The monster regex targets the "address" grammar element, it's perfectly reasonable to require users to type in an "addr-spec", and make display name a separate box. The regex is so large because it has to repeat addr-spec numerous times (and allows folding whitespace, which you could simply require users not to use). Your web form is not an SMTP server, it doesn't have to deal with "groups" or multiple equivalent [due to whitespace and display names] forms of an address. An addr-spec regex that doesn't allow folding whitespace ends up only being a hundred characters or so.

@dolmen 2011-12-17 12:50:44

Most of the RFC5322 is irrelevant to the question. Because the RFC describes also how to format a list of multiple addresses, or some metadata (ex: display name) for a mailbox. Most "huge regexp" in other answers just give nearly full RFC5322 regexps and are so irrelevant too.

@aug 2013-09-08 17:48:49

Here are some offical rules for valid emails:

@Synchro 2014-09-09 16:14:32

Note that the current HTML5 spec includes a regex and ABNF for email-type input validation that is deliberately more restrictive than the original RFCs.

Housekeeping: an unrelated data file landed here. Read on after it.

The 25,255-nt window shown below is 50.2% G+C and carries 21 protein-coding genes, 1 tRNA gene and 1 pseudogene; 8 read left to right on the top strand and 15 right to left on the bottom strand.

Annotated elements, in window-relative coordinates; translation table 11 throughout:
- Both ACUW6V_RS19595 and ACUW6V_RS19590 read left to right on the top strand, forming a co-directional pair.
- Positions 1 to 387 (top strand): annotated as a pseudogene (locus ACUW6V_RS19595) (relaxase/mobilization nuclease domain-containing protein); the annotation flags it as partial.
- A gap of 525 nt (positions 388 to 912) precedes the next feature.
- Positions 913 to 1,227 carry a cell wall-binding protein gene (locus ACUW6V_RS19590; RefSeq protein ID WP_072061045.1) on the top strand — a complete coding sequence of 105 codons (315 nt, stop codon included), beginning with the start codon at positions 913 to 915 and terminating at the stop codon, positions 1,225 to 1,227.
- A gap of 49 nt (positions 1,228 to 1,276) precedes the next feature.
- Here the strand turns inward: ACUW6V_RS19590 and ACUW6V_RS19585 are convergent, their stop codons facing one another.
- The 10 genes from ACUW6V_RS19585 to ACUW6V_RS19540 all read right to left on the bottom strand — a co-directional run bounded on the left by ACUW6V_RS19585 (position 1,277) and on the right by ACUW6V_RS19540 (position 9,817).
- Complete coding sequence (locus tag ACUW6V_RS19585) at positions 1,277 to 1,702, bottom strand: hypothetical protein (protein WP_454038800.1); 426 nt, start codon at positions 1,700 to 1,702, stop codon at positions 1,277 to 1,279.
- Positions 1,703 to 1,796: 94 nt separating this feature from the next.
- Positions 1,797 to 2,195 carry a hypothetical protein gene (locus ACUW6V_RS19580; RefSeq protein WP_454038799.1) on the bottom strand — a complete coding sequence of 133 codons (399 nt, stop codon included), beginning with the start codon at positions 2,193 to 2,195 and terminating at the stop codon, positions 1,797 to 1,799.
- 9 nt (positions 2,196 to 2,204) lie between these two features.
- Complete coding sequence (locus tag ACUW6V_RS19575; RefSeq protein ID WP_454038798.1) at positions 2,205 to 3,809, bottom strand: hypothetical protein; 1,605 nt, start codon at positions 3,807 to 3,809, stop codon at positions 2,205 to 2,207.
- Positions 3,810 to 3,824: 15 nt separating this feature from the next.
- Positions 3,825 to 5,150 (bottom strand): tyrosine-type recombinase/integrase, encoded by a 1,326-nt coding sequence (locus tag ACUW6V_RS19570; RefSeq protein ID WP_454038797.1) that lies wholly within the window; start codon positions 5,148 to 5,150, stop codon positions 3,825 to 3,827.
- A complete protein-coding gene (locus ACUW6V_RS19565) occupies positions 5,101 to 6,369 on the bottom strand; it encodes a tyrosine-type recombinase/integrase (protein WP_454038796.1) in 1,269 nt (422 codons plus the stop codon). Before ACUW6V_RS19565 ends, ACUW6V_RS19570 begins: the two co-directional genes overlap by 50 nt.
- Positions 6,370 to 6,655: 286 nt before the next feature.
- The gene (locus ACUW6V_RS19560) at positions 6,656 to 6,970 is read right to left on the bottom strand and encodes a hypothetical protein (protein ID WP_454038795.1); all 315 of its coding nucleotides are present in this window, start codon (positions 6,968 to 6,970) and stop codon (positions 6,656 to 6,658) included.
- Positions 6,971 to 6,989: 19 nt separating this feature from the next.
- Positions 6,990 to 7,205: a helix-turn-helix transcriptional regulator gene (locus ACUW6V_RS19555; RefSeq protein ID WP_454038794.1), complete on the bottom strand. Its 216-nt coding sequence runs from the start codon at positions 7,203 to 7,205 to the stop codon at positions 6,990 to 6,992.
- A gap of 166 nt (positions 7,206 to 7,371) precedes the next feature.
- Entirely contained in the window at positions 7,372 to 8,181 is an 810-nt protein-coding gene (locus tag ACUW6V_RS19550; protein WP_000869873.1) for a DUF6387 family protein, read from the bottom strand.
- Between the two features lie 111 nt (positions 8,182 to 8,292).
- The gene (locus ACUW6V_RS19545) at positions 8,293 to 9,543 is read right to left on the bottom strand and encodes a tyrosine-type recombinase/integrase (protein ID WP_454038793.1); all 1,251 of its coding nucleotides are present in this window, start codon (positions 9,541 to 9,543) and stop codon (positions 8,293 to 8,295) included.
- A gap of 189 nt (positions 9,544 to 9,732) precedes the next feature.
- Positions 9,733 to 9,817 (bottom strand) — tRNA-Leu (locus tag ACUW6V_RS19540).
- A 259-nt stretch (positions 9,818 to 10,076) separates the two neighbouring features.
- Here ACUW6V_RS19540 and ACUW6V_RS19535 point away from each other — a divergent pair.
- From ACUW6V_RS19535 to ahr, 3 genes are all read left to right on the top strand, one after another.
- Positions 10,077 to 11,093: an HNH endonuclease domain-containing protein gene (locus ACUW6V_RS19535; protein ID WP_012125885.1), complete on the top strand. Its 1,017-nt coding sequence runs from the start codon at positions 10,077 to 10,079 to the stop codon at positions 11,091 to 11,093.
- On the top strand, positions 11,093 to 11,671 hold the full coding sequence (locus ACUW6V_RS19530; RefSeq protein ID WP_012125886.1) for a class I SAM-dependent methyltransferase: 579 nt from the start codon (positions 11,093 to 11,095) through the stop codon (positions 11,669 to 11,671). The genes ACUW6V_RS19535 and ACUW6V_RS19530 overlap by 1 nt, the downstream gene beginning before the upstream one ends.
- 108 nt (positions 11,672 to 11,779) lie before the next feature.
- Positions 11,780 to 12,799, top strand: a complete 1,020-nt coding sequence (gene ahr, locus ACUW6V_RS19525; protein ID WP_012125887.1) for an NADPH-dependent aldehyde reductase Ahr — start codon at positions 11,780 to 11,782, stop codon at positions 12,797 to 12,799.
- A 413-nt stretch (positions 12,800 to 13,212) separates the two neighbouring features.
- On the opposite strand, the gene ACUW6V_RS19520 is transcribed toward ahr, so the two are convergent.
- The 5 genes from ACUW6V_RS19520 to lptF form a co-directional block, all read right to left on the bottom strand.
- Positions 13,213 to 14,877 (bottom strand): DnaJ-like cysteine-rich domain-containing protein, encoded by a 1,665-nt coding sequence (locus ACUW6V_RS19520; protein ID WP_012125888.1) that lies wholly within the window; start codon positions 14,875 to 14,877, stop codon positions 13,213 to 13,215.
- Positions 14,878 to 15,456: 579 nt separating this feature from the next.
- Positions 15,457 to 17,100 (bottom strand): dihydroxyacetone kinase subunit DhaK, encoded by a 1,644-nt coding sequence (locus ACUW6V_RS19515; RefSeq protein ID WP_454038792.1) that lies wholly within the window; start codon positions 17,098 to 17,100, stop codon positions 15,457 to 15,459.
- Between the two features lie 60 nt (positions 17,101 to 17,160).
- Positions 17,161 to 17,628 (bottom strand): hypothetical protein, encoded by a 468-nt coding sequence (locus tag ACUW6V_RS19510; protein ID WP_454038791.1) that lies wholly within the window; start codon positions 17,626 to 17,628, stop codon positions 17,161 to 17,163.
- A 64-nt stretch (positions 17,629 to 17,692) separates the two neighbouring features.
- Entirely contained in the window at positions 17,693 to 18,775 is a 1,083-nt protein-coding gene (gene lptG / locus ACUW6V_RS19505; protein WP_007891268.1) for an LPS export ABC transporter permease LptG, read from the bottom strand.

@Synchro 2014-09-09 16:21:33

RFC 5336 has been deprecated in favour of the much shinier RFC 6531 (SMTPUTF8), which has has already been deployed by google in gmail and is shipping in Postfix. Suddenly Unicode email addresses got a lot more interesting.

@moldcraft 2014-10-06 22:48:29

Domain name can contain spaces? the regex matches [email protected] täst . d e

@BananaMan 2014-11-29 14:13:54

With the new domain extensions, shouldn't this be updated since the last part can contain {2, 13} characters now?

@Luna 2015-06-04 11:51:11

Alternatively, follow the HTML5 spec's definition of an email address. It disagrees with the RFC, but agrees with real world usage. It's very easy to validate.

@amandathewebdev 2015-07-06 16:35:29

This is a great answer. I do have a question though, I know my Marketing Director will argue with me over this and stress why we need valid email addresses. I understand his viewpoint from a leads perspective but I also understand it seems impractical and impossible to filter every single potentially invalid email. Could someone just do me a solid and tell me this is really right before I go have a debate with someone who doesn't get it?

@Code Jockey 2015-07-27 13:57:01

RE: Debuggex Demo - maybe I'm ignorant of the spec, not having read it, or maybe this proves the point that regex is not a good way to validate email addresses... but is :; a valid email address? it passes the debuggex hosted expression(?)

@Sander Visser 2016-09-09 15:42:41

Note that php 7.1 has a new e-mail validation implementation. RFC 6531 that supports international e-mail.

@Garret Wilson 2017-05-13 21:32:09